But back to hands-on science. Hogan’s holometer was inspired by the interferometer that Nobel laureate Albert Michelson invented over a hundred years ago, which was essentially made of mirrors and a light beam splitter.
Hogan’s holometer was built with two interferometers designed to split incoming laser light. The plan was to get the two interferometers in their cosmic probe to simultaneously “jitter,” which would confirm quantum uncertainty in space-time. Hogan and his team have now, as mentioned, moved some of the holometer parts around to get a “different form of holographic noise.”
Aside from his drone-flight crash helmet, Craig Hogan wears several other hats. Since 2008, he’s been an astronomy and astrophysics professor at Enrico Fermi Institute and at Kavli Institute for Cosmological Physics, University of Chicago, as well as director of the Center for Particle Astrophysics at Fermi National Accelerator Laboratory.
Prior to Chicago, for a decade and a half, Hogan’s base was the University of Washington, where he taught astronomy and physics, chaired the department and served as University of Washington’s Vice Provost for Research, as well as Divisional Dean of Natural Sciences at the school’s College of Arts and Sciences. He taught astronomy at the University of Arizona for five years before that and was an astronomer at the university’s Steward Observatory.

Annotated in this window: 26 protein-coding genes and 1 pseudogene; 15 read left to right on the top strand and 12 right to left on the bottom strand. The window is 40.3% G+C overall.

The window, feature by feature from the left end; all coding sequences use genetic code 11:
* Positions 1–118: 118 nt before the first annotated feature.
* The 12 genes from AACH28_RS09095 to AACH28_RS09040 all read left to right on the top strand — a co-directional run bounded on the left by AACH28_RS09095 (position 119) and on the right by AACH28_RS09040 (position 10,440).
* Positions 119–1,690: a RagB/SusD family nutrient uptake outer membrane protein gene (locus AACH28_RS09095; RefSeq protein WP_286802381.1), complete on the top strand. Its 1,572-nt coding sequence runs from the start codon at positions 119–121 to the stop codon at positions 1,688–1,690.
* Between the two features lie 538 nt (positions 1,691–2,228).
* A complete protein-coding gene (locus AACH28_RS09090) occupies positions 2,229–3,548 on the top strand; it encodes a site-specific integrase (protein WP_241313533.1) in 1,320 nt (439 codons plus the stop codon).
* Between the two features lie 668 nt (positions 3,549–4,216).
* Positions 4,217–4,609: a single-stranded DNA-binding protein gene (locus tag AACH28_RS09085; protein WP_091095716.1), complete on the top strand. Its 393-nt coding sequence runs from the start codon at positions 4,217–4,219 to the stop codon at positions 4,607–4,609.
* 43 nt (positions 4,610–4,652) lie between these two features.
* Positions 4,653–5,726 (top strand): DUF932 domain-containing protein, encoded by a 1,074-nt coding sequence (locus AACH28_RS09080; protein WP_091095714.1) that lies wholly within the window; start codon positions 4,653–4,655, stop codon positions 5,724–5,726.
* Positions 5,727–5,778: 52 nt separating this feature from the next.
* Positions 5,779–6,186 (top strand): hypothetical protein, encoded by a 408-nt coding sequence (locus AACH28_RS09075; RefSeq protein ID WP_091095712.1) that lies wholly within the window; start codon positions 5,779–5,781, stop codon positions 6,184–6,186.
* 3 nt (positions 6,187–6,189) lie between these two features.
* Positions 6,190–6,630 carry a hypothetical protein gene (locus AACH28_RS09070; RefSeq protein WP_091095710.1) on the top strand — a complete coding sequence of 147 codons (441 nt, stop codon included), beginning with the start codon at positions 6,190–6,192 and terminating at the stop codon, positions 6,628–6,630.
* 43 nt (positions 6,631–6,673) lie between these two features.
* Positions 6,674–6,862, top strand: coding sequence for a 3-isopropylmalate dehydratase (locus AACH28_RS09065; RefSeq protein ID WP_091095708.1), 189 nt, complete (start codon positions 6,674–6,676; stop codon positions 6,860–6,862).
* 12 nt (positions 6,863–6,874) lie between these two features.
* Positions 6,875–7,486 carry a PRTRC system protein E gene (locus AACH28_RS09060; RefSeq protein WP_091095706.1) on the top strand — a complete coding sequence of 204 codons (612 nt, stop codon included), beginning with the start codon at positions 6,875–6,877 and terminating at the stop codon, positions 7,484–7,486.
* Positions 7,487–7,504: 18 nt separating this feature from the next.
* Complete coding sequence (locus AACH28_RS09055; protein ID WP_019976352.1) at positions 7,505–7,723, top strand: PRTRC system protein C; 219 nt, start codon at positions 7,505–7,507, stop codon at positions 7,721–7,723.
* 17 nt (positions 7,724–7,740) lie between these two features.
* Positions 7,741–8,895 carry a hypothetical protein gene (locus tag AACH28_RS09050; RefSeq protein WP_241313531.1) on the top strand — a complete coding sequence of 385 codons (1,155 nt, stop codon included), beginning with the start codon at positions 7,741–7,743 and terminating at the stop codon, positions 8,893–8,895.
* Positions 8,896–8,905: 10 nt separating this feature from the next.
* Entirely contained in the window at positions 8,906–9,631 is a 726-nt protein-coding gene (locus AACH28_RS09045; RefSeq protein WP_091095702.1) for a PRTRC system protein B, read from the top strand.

Some of his awards include the 2015 Breakthrough Prize in Fundamental Physics (co-recipient; $3M awarded to Craig Hogan as a member of the High-z Supernova Team split with 50 other scientists for their “most unexpected discovery that the expansion of the universe is accelerating“); Gruber Cosmology Prize (co-recipient, discovery of dark energy, 2007); Alexander von Humboldt Research Award (1999-2008); Distinguished Scientist, Fermilab (2004); Discovery of the Year, Science magazine (1998, as a member of the High-z Supernova Team for the discovery of dark energy) (partial list).
Hogan has chaired and been a member of NASA’s Astrophysics Subcommittee as well as its Space Science Advisory Committee. He was also part of NASA’s Roadmap teams (2005; 2001-2002). From 2001-2011 Hogan was a US member of the LISA (Laser Interferometer Space Antenna) International Science team looking for gravitational waves. In 2009, he was elected a Fellow of the American Academy of Arts & Sciences and the American Physical Society, among other professional honors.